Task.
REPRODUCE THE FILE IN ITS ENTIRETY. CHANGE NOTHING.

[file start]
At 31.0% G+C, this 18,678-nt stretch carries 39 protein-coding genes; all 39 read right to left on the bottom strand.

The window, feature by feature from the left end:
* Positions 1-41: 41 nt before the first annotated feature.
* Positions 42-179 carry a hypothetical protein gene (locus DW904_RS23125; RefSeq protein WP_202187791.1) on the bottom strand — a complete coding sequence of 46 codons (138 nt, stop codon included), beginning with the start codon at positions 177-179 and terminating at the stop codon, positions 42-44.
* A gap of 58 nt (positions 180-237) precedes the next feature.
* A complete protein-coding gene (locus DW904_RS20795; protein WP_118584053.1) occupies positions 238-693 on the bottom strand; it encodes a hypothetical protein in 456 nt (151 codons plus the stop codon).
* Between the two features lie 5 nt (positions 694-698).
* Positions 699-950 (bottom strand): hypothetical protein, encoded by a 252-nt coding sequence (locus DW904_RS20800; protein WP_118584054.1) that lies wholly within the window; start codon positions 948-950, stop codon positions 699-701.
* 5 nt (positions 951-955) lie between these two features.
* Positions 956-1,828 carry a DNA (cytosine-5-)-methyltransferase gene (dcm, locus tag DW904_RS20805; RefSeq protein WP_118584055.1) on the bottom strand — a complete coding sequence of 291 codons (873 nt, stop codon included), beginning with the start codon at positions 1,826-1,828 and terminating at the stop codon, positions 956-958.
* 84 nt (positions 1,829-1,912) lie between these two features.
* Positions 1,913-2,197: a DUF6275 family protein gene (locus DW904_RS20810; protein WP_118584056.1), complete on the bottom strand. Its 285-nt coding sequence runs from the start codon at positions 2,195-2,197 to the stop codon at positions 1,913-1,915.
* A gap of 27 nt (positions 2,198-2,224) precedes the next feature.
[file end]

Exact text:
At 31.0% G+C, this 18,678-nt stretch carries 39 protein-coding genes; all 39 read right to left on the bottom strand.

The window, feature by feature from the left end:
* Positions 1-41: 41 nt before the first annotated feature.
* Positions 42-179 carry a hypothetical protein gene (locus DW904_RS23125; RefSeq protein WP_202187791.1) on the bottom strand — a complete coding sequence of 46 codons (138 nt, stop codon included), beginning with the start codon at positions 177-179 and terminating at the stop codon, positions 42-44.
* A gap of 58 nt (positions 180-237) precedes the next feature.
* A complete protein-coding gene (locus DW904_RS20795; protein WP_118584053.1) occupies positions 238-693 on the bottom strand; it encodes a hypothetical protein in 456 nt (151 codons plus the stop codon).
* Between the two features lie 5 nt (positions 694-698).
* Positions 699-950 (bottom strand): hypothetical protein, encoded by a 252-nt coding sequence (locus DW904_RS20800; protein WP_118584054.1) that lies wholly within the window; start codon positions 948-950, stop codon positions 699-701.
* 5 nt (positions 951-955) lie between these two features.
* Positions 956-1,828 carry a DNA (cytosine-5-)-methyltransferase gene (dcm, locus tag DW904_RS20805; RefSeq protein WP_118584055.1) on the bottom strand — a complete coding sequence of 291 codons (873 nt, stop codon included), beginning with the start codon at positions 1,826-1,828 and terminating at the stop codon, positions 956-958.
* 84 nt (positions 1,829-1,912) lie between these two features.
* Positions 1,913-2,197: a DUF6275 family protein gene (locus DW904_RS20810; protein WP_118584056.1), complete on the bottom strand. Its 285-nt coding sequence runs from the start codon at positions 2,195-2,197 to the stop codon at positions 1,913-1,915.
* A gap of 27 nt (positions 2,198-2,224) precedes the next feature.